Do you use public transport? Would you use it in LA?
Bill Bryson is one of my favorite travel writers. In his current book The Road to Little Dribbling, he is once more travelling around Britain. He, like me, is a big fan of using public transport, and when I read about the railway system and how stations and lines disappeared in the 60’s (and that Beeching was not really the main man responsible for this) I got thinking of train journeys I would like to make and then I remembered Union Station in Los Angeles.
You see, I am a bit of a train and railway station geek. Not normal commuter stations nor commuting so much, full of angry people rushing everywhere, more the ones of a bygone age of steam and the big trains that cross America and Australia.
I have visited a village made famous by a poem about its station, Adlestrop (that no longer has a railway station) and got to see a working old fashioned signal box in Wales. So yes, I like trains and stations. The anticipation of travel without the hassle of the airport and more leg room. Indeed I am hoping to do a lot more train travel – I never did the interrail thing that all students are supposed to do so perhaps that could be the plan for the semi retirement. Sagarail (does that exist)?
Grounded in Los Angeles
Getting stranded in LA in November 2011 had its bonuses. Phil and I saw so much more of the city by exploring the city by public transport. We once shared a bus with Marilyn and Elvis on our way to Carnival.
The motel we were staying in, The Coral Sands, was a block away from Hollywood Western subway station. Brian and Bon on reception who looked after us so well during the unplanned extended stay, provided a list of things to do and see in LA that had not been on our list.
We had, after all, only planned to be there for 3 nights and so bought a tourist bus pass to see all the famous sites and visit Universal studios. This was our ‘be safe plan’ as I was convinced that LA was a dangerous place and everyone would carry guns. We now had 3 extra days (or more we really didn’t not know how long the Qantas dispute would last at the time) to see more of LA. As it turned out LA, in our experience, was not dangerous at all and we experienced some amazing acts of kindness and hospitality during our stay there.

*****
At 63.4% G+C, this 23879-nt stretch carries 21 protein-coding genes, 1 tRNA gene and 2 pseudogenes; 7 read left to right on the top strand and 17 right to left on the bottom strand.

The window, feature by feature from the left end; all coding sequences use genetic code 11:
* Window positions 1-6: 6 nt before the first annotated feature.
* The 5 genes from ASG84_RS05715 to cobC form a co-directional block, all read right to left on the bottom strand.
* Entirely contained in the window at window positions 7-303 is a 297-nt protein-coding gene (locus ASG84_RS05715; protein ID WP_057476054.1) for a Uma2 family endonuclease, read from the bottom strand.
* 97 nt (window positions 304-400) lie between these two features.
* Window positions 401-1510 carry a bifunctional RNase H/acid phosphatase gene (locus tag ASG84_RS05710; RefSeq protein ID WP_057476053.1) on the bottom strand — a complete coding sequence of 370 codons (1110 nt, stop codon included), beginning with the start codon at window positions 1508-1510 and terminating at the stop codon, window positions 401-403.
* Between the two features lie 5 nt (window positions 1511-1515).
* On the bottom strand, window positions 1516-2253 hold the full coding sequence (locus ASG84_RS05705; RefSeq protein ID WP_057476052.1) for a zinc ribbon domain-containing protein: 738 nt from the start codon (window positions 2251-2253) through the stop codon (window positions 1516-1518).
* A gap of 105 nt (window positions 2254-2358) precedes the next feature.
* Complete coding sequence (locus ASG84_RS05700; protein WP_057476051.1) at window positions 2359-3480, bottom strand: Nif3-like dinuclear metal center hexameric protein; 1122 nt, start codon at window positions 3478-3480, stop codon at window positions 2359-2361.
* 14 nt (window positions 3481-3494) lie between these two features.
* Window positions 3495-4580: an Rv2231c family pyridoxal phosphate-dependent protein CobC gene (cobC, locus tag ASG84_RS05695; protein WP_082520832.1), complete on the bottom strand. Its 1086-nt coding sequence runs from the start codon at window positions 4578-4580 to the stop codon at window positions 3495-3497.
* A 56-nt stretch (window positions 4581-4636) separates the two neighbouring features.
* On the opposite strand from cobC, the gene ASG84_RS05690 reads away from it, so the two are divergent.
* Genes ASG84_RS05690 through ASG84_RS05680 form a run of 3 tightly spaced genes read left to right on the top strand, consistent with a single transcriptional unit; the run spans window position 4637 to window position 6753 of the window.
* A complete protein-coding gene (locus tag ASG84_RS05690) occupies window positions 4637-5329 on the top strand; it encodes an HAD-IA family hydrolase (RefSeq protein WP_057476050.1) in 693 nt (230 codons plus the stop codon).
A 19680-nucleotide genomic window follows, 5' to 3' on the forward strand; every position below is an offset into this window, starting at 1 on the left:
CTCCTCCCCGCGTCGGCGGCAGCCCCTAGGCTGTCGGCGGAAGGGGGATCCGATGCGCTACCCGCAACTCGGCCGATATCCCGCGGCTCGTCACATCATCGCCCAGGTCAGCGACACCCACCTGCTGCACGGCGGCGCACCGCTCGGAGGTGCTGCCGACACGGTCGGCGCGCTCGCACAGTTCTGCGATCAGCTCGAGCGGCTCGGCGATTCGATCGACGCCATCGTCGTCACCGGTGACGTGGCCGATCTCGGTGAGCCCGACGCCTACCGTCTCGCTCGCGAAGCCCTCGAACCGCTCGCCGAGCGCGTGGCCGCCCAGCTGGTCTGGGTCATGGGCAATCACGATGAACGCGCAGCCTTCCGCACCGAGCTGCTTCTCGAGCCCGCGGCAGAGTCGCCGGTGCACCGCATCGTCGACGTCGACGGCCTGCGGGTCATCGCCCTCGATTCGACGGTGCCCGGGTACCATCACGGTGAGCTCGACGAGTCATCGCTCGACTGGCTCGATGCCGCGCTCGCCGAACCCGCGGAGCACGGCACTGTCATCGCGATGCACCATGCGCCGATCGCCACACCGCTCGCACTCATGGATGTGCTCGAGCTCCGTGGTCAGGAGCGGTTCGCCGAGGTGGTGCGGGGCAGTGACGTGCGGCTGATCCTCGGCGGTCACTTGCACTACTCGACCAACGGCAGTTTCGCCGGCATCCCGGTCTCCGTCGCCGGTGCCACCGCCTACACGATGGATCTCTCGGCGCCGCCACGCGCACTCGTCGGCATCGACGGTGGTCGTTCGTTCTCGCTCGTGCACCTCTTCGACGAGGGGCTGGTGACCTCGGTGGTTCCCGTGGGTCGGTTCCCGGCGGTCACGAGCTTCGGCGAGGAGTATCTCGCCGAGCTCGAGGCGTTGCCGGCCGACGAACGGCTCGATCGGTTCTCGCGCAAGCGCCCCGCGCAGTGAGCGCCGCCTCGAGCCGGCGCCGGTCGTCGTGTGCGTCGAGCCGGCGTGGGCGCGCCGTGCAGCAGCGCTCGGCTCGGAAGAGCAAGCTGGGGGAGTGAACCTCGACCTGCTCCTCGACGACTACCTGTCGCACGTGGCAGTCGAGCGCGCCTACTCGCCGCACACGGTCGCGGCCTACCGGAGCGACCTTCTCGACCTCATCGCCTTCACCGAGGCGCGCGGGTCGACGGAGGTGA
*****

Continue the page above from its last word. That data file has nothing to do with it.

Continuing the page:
I have just watched too many action movies I guess.
Back to the list. Go visit Union Station they said. so we did.
The subway station is unmanned but the ticket machines work and the maps are very clear. Announcements are made at every stop. An all day Metro Pass in 2011 was $5. According to the Metro Page the cost is $7 for a one day TAP pass and the TAP card (a prepaid card like an Oyster card) is $1.
It was Halloween so staff were, of course, dressed up.
This is LA. Everyone is an actor.
The subway station is pretty much like most commuter stations. As you make your way to the main station along a long corridor with platforms off you can hear the trains, and then you come upon this.
Union Station was built in the 1930’s and was placed on the National Register Of Historic Places in 1980.
The detail of the architecture is stunning.
Comfortable seating, water fountains and restaurants with proper table cloths selling decent food.
So beautiful I don’t think I would mind if my train was delayed.
It represents travel of a bygone era. It made me want to book a train and go somewhere, any where.
We went up to the platforms and looked at the trains. Great big double decker trains.
The names of the trains sounded so Hollywood and glamorous. Who wouldn’t want to climb aboard the Coast Starlight to Seattle, the Southwest Chief to New Orleans?
Or the Pacific Surfliner to San Diego, with views of the ocean along the way? I do.
If you find yourself in Los Angeles, I urge you to go visit Union Station. Take a seat and people watch. And think what it would have looked like back in the thirties….